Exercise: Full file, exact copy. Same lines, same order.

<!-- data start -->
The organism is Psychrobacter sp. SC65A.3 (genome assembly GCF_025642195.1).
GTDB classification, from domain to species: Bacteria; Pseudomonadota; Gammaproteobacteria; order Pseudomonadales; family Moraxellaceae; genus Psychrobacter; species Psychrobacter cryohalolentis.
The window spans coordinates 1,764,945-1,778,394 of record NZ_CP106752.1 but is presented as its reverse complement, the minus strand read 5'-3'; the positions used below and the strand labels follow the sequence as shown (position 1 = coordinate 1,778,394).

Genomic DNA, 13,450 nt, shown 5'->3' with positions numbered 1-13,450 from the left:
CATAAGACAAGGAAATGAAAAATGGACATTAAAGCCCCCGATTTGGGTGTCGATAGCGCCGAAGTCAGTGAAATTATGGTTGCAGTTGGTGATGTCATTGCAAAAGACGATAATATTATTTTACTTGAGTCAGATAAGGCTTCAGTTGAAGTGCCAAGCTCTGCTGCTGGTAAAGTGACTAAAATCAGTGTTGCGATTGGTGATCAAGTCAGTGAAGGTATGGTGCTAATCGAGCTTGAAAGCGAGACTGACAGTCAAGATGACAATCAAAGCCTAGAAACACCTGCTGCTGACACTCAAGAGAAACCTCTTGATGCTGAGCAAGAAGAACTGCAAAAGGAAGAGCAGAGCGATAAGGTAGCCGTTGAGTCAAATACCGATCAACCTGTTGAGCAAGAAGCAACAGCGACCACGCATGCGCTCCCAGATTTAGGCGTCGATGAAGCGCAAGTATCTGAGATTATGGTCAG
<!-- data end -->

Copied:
The organism is Psychrobacter sp. SC65A.3 (genome assembly GCF_025642195.1).
GTDB classification, from domain to species: Bacteria; Pseudomonadota; Gammaproteobacteria; order Pseudomonadales; family Moraxellaceae; genus Psychrobacter; species Psychrobacter cryohalolentis.
The window spans coordinates 1,764,945-1,778,394 of record NZ_CP106752.1 but is presented as its reverse complement, the minus strand read 5'-3'; the positions used below and the strand labels follow the sequence as shown (position 1 = coordinate 1,778,394).

Genomic DNA, 13,450 nt, shown 5'->3' with positions numbered 1-13,450 from the left:
CATAAGACAAGGAAATGAAAAATGGACATTAAAGCCCCCGATTTGGGTGTCGATAGCGCCGAAGTCAGTGAAATTATGGTTGCAGTTGGTGATGTCATTGCAAAAGACGATAATATTATTTTACTTGAGTCAGATAAGGCTTCAGTTGAAGTGCCAAGCTCTGCTGCTGGTAAAGTGACTAAAATCAGTGTTGCGATTGGTGATCAAGTCAGTGAAGGTATGGTGCTAATCGAGCTTGAAAGCGAGACTGACAGTCAAGATGACAATCAAAGCCTAGAAACACCTGCTGCTGACACTCAAGAGAAACCTCTTGATGCTGAGCAAGAAGAACTGCAAAAGGAAGAGCAGAGCGATAAGGTAGCCGTTGAGTCAAATACCGATCAACCTGTTGAGCAAGAAGCAACAGCGACCACGCATGCGCTCCCAGATTTAGGCGTCGATGAAGCGCAAGTATCTGAGATTATGGTCAG